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Equipped with fresh positive economic data, the Bank of England’s (BOE) Monetary Policy Committee decided to hold interest rates at 0.50% and make no changes to its 375 billion GBP asset purchase program. According to the policymakers, the U.K.’s fundamentals are improving, so there’s really no reason to… well, rock the boat. As the old adage goes, “If it ain’t broke, don’t fix it!”

It all makes sense too. Expanding the quantitative easing program would only give minimal benefits to the economy but greatly increase the risk of higher inflation. The U.K.’s current inflation rate stands at 2.8%, 0.8% higher than its official inflation target of 2.0%. Besides that, analysts are saying that the certainty surrounding future monetary policy is giving a lot of confidence to businesses and households.

Granted it’s still too early for the central bank to proclaim that sustainable recovery is happening, but the recent string of good economic data gives little reason for those who resisted further stimulus measures to change their stances.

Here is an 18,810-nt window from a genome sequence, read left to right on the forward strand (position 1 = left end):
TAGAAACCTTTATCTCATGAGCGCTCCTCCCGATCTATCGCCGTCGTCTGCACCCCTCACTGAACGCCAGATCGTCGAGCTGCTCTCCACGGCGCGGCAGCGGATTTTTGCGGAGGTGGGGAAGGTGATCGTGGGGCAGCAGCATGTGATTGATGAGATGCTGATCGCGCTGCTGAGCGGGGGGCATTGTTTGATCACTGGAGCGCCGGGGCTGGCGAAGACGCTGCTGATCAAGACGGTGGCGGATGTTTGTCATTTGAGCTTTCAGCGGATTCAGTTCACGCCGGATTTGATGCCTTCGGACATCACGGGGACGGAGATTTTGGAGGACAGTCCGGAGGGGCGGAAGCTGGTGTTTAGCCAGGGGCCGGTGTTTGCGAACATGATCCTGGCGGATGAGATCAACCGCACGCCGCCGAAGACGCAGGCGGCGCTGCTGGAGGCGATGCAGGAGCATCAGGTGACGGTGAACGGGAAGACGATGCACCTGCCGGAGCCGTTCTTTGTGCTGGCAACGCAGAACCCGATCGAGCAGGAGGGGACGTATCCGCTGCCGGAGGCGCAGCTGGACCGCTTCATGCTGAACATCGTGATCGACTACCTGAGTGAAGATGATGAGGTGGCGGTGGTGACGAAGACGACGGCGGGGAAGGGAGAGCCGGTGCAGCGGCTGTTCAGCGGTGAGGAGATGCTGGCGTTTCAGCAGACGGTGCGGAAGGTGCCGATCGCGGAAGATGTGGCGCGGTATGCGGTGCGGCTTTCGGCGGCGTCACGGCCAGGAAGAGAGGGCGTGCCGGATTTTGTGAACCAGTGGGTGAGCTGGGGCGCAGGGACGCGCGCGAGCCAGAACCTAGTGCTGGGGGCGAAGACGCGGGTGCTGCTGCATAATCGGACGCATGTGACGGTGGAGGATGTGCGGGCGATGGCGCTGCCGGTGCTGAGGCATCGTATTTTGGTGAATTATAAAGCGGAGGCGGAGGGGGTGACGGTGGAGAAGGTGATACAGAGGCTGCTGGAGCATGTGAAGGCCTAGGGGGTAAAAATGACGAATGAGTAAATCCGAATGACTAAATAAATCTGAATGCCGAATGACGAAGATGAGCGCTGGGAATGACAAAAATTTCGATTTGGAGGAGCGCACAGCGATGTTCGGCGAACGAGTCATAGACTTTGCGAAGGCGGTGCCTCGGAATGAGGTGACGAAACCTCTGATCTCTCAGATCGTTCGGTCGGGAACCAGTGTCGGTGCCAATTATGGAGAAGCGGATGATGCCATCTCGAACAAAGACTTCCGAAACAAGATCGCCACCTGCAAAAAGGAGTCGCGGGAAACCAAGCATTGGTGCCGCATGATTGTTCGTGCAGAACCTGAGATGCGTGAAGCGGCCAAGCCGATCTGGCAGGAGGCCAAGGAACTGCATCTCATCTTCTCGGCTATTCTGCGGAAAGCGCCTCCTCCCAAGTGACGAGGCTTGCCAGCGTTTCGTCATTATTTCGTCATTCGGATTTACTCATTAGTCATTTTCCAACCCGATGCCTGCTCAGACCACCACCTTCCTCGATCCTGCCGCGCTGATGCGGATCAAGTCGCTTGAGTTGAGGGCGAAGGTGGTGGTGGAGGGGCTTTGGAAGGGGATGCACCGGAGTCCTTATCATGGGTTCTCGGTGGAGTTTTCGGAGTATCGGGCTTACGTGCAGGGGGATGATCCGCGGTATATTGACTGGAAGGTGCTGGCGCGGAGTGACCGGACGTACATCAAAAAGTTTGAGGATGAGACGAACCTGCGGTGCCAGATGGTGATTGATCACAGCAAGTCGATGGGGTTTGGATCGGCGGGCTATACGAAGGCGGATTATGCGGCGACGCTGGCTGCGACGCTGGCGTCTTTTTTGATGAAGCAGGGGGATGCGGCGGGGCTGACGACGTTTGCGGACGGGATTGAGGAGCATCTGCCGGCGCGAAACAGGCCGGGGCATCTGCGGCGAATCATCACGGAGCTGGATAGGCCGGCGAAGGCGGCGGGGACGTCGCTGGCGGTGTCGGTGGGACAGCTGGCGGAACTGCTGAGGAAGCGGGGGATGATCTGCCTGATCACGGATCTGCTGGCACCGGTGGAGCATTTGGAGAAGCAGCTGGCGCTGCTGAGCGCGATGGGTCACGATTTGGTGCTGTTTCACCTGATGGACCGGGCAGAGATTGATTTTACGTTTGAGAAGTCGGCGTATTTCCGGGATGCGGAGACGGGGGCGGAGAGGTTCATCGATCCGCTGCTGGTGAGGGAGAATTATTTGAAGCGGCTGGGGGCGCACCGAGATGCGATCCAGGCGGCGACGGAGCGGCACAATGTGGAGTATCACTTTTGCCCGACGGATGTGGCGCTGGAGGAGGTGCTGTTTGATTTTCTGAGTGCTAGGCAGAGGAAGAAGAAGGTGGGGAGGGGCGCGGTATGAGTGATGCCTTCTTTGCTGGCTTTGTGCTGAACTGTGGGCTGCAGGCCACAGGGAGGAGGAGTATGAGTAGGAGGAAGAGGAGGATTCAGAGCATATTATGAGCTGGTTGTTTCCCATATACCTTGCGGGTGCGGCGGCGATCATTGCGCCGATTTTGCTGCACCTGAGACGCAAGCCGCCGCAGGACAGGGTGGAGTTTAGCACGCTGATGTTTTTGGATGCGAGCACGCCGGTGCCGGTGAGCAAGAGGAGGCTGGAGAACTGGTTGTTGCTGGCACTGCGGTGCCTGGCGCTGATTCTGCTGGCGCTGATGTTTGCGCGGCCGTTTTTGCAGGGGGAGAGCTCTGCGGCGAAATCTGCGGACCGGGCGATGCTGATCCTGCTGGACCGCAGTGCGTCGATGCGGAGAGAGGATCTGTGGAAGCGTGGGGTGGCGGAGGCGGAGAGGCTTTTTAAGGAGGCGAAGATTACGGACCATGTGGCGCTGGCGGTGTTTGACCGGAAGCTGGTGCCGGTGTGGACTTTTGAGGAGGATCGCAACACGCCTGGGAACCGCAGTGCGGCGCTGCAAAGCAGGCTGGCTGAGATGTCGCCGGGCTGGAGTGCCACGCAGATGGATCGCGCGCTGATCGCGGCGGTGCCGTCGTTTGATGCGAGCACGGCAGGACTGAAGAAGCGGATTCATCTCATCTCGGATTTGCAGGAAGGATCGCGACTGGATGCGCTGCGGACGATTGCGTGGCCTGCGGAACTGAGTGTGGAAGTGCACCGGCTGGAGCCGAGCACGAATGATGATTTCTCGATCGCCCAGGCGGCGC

As I’ve mentioned a few days ago, the country’s GDP report for the first quarter showed that the economy grew 0.3%, which was notably higher than the 0.1% increase the market had initially expected. Moreover, the positive figure established that the U.K. didn’t fall into another technical recession.

Leading indicators are also pointing to further growth. Below is a brief summary of the most recent PMI readings:

  Actual Forecast Previous
Manufacturing 49.8 48.6 48.6
Services 52.9 52.5 52.4
Construction 49.4 48.1 47.2

Even though both manufacturing and construction are still below 50.0 (the level that divides growth from expansion), they both came in much better than forecast. They were also significant improvements from the previous month’s readings. The services sector, meanwhile, is healthily growing.

If there’s any threat to the U.K.’s recovery, it will come from the outside rather than internally. The euro zone, which is the U.K.’s biggest export market, is expected to contract by 0.3% this year. This could negatively affect demand for U.K.’s exports and hurt the economy’s growth.

Assuming good data continues to come in, the BOE will likely keep the current monetary policy in place until Mervyn King gets replaced by a potentially more dovish Mark Carney in July. That being said, next month’s meeting (June) will probably be another non-event for the foreign exchange market.